Frédéric Boutet: The Ghost of M. Imberger (part two)
But when three o’clock passed, M. Imberger still was not there. Mme Imberger now felt worried. The guests were beginning to take their leaves. M. Imberger was punctuality itself, how had he not arrived?
She told her anxiety to her hosts; they reassured her of his having a plenitude of good reasons, the usual in such a case, and counselled her to have patience, to go on dancing.
Imberger will come, wait and see…lost in a book, he has let an hour go by…
Someone suddenly has the simple idea, shall we telephone the house of Imberger?
But yes! How did we not think of it sooner?
If M. Imberger is found unwell, and cannot come for this reason, we will know of it at once.
Yes, but, in that case, how would he not himself have telephoned, to prevent…?
No matter, let’s telephone…
Perhaps he is asleep…
The bell will wake him…
They ask that the call be put through. There is no response.
They insist, they assure the telephone operator that someone is there…
The operator rings and rings again, and affirms that no one responds.
Note that the domestics sleeping in the communicating rooms could not hear. Finally, Andrée, anguished, decides to return immediately to her home, and places herself in the care of two respectable friends of the latecomer, who, without saying so to the young wife, have come to share her fears.
They enter with her into the little house of Passy, dark and quiet. No Imberger.
The nephew Maxence had this evening dined in the city, and must, as he often did, pass the rest of the night at his club. They go nonetheless to look into his chamber, to see if he has returned. The chamber is empty, the bed still made; it is probable Maxence has not come back.
Mme Imberger stations herself in the office of M. Imberger, and in company with his two friends waits, mad with anxiety, listening for noises from outside.
Around four in the morning, a car turns onto the little street, and stops. They all rush to the gate. Maxence, whose back is to them, paying his driver, spins round, stunned, and questions them. What is all this?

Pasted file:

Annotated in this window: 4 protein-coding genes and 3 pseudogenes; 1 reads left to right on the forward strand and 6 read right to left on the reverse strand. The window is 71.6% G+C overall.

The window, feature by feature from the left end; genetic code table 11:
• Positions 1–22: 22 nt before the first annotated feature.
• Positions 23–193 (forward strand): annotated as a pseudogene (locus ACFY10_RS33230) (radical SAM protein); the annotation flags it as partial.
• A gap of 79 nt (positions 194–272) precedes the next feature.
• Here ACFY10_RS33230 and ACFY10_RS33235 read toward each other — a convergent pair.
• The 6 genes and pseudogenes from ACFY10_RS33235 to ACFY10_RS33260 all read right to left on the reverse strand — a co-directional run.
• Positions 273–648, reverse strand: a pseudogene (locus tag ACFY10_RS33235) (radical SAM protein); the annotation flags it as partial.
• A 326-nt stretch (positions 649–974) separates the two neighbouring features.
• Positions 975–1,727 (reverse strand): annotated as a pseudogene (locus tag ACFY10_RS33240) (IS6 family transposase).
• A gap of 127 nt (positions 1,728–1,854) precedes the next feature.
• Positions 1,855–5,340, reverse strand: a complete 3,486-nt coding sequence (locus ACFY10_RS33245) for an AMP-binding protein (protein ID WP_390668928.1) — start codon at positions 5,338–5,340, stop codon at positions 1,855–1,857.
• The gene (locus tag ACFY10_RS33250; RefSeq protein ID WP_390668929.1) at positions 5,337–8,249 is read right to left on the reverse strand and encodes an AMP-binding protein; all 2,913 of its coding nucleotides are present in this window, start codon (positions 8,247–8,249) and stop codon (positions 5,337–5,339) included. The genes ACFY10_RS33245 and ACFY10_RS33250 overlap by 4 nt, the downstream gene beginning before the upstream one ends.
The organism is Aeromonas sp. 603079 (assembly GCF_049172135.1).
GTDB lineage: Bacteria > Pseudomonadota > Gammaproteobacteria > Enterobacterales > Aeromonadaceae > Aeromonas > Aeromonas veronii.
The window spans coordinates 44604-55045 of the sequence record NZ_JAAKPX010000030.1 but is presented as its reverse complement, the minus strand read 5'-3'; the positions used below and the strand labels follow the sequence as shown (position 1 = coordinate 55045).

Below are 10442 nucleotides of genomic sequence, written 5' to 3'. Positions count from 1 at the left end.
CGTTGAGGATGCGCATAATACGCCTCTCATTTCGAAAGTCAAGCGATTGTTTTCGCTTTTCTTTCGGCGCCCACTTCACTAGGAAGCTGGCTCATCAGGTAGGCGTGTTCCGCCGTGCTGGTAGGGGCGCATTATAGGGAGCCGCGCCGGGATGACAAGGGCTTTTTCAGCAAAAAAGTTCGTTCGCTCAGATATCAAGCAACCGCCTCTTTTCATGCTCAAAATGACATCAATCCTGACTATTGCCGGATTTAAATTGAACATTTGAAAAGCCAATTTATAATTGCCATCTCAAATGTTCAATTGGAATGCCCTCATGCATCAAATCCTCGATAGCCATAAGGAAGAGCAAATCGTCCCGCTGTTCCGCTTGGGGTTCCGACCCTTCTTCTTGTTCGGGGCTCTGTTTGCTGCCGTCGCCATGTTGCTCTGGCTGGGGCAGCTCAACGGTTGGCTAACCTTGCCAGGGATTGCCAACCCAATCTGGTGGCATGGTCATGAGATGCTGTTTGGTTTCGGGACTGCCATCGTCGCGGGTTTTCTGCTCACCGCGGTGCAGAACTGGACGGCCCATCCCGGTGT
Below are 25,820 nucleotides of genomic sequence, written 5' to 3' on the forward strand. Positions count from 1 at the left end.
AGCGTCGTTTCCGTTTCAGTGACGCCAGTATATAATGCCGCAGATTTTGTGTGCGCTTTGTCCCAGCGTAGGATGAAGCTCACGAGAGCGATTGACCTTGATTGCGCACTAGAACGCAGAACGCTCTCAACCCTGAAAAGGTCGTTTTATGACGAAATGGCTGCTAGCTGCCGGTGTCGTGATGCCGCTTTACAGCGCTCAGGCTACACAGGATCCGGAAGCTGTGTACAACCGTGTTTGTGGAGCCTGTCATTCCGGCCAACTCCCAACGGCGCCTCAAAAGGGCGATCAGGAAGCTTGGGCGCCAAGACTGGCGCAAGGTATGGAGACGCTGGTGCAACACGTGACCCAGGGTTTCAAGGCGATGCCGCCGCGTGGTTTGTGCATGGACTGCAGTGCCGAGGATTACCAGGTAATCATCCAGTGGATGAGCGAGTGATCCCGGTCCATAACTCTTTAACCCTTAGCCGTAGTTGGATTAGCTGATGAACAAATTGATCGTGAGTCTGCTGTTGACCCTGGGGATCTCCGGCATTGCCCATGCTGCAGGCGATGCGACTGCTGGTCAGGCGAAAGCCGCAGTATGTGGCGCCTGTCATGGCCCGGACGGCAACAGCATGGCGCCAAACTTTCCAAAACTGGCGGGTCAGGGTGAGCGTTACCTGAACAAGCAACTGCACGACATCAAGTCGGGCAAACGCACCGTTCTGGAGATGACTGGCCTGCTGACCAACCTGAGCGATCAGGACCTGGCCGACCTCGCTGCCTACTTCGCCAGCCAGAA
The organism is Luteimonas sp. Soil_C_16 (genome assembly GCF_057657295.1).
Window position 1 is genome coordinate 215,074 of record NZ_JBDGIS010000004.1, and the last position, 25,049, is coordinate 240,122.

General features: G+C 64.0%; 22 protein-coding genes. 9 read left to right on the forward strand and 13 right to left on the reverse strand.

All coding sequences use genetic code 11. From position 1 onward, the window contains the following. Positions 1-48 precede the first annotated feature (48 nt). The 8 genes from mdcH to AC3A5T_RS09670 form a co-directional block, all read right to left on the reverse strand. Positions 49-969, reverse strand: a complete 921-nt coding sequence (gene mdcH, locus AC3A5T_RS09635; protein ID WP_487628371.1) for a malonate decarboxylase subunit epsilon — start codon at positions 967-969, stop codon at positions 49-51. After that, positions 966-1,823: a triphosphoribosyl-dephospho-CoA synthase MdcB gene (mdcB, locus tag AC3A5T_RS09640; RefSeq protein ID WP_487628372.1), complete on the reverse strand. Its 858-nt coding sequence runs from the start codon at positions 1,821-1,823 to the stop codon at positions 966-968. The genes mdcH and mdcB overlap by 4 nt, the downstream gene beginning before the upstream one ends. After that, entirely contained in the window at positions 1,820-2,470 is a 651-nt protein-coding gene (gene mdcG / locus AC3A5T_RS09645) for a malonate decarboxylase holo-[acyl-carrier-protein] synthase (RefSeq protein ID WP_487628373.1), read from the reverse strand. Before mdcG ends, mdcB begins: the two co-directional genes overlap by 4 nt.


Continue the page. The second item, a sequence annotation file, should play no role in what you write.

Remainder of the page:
They make him aware of the inexplicable absence of his uncle. He is at a loss. He’d left his uncle at seven in the evening, and has since received no message, no visit. Maxence has spent all this night at his club, taking part in a fierce game of poker.
The last and feeble hope, of getting from him any clue, fades.
At the suggestion of Maxence, lanterns are gathered, and they explore every corner of the garden. M. Imberger might have felt ill, wanted to take the air, been stricken with congestion, fallen in a faint.
All searches are in vain.
Mme Imberger, desperate, trembling in a fever, goes indoors to change for a town dress the ball gown she had not thought of removing. Then she comes down the stairs to the office, where the three men have gone…with them, when the police station opens, she will make the declaration that her husband has disappeared.
And it was there that I was, the next day, assigned to the inquiry.
I had won already my little reputation. The commissioner wanted particularly to say that the assignment was due to my tact and manners. I was flattered. He confided to me details of the affair, and his urgent instructions.
Of these, the most important was to act quickly, and with discretion. I must avoid those errors or gaffes that create or augment scandal. I must give the least of information; to the private life of the missing man as little as possible of publicity—without, however, an air of anything concealed. It was necessary to avoid, as much as could be, the disappearance of M. Imberger becoming sensationalized.
This instruction could not be accommodated. M. Imberger was known throughout Paris; he was the friend of highly-placed personalities, of politicians, of artists and scientists, and this fantastic story must make a noise to rival all the devils.
But I set myself to work with ardor. I visited in every room of the house at Passy, going from top to bottom…nothing. I interrogated everyone.
I received no information having the least value.
Outside the facts I’ve told you, the household knew nothing. Mme Imberger—never have I seen so pretty a creature, with her pale cheeks, her large eyes under her disheveled hair. brilliant with tears—responded to all the questions I posed, at a loss:
“I don’t know. I don’t know. He must come back. He does not come back. I beg you, find him…”
And all at once, she burst into convulsive sobs, and it ended in an attack of nerves.
The nephew Maxence, a magnificent showboat, having a fine, ruffian head on the shoulders of an athlete, seemed sunken in the most profound pain, which did not prevent him doing his best to help, to be an intelligent guide, while we covered the house in search of any clue.
He had me explore from the cellars to the attic, and the garden…where the old well was found, which we hazarded sounding. Nothing.
Maxence had not the least idea what could have become of his uncle, and refused to even envision the possibility of a breach of conduct.
The Ghost of M. Imberger
(2019, translation, Stephanie Foster)